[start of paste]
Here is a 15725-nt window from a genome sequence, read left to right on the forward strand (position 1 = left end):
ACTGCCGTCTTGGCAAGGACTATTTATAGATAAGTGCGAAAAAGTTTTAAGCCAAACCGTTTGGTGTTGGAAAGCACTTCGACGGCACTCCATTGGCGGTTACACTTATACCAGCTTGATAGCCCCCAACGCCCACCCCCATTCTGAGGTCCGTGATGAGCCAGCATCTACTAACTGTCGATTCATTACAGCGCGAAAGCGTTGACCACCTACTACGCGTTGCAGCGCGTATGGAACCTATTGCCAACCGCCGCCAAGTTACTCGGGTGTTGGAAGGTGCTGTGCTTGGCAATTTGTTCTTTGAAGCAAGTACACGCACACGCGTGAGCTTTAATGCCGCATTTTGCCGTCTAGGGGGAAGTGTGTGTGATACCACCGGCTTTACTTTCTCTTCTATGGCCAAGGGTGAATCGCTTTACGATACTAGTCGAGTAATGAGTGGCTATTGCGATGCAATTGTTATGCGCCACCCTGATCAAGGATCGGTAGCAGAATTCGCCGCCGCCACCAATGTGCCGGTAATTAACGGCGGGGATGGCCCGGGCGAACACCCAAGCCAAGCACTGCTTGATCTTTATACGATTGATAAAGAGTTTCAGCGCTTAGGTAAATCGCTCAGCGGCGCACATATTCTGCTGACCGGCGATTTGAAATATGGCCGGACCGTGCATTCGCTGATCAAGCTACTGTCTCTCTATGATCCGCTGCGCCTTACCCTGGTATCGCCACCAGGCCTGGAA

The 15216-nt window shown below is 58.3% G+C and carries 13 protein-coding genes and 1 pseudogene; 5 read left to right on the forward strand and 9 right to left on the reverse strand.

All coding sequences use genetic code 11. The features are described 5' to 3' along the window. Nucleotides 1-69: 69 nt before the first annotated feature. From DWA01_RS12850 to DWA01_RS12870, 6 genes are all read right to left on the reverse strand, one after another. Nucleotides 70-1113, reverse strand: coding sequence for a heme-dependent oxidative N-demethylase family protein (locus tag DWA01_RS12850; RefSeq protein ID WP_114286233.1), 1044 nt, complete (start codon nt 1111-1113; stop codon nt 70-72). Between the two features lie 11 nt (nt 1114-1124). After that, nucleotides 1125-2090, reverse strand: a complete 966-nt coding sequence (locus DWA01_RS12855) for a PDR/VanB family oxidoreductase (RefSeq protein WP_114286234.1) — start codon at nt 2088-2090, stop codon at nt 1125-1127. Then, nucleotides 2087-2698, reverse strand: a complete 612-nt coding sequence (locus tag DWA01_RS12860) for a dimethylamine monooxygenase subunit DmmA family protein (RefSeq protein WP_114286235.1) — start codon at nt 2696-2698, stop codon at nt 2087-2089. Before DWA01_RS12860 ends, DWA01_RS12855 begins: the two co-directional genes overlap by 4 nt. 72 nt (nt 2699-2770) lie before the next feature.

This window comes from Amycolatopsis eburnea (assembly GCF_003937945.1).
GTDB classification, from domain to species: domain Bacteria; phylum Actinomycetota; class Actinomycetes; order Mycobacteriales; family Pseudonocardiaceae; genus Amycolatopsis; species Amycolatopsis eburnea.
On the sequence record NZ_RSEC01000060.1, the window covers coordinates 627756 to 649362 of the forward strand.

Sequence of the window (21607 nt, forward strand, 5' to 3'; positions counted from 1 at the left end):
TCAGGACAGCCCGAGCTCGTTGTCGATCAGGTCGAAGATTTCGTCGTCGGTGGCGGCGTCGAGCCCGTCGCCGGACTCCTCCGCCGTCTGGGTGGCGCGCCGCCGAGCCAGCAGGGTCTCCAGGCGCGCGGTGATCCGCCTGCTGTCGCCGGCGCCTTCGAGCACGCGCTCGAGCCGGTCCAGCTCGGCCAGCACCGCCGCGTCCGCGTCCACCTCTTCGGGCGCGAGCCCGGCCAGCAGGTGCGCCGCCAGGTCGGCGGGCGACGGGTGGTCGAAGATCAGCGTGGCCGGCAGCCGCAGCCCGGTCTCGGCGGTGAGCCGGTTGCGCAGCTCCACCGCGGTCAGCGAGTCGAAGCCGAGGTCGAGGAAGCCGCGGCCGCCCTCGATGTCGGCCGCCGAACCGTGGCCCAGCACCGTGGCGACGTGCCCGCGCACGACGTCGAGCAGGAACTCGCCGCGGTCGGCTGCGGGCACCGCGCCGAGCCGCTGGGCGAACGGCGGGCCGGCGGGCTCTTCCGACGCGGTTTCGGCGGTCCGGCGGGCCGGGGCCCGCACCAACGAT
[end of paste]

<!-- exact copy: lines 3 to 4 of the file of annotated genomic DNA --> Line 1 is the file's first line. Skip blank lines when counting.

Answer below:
The 15216-nt window shown below is 58.3% G+C and carries 13 protein-coding genes and 1 pseudogene; 5 read left to right on the forward strand and 9 right to left on the reverse strand.

All coding sequences use genetic code 11. The features are described 5' to 3' along the window. Nucleotides 1-69: 69 nt before the first annotated feature. From DWA01_RS12850 to DWA01_RS12870, 6 genes are all read right to left on the reverse strand, one after another. Nucleotides 70-1113, reverse strand: coding sequence for a heme-dependent oxidative N-demethylase family protein (locus tag DWA01_RS12850; RefSeq protein ID WP_114286233.1), 1044 nt, complete (start codon nt 1111-1113; stop codon nt 70-72). Between the two features lie 11 nt (nt 1114-1124). After that, nucleotides 1125-2090, reverse strand: a complete 966-nt coding sequence (locus DWA01_RS12855) for a PDR/VanB family oxidoreductase (RefSeq protein WP_114286234.1) — start codon at nt 2088-2090, stop codon at nt 1125-1127. Then, nucleotides 2087-2698, reverse strand: a complete 612-nt coding sequence (locus tag DWA01_RS12860) for a dimethylamine monooxygenase subunit DmmA family protein (RefSeq protein WP_114286235.1) — start codon at nt 2696-2698, stop codon at nt 2087-2089. Before DWA01_RS12860 ends, DWA01_RS12855 begins: the two co-directional genes overlap by 4 nt. 72 nt (nt 2699-2770) lie before the next feature.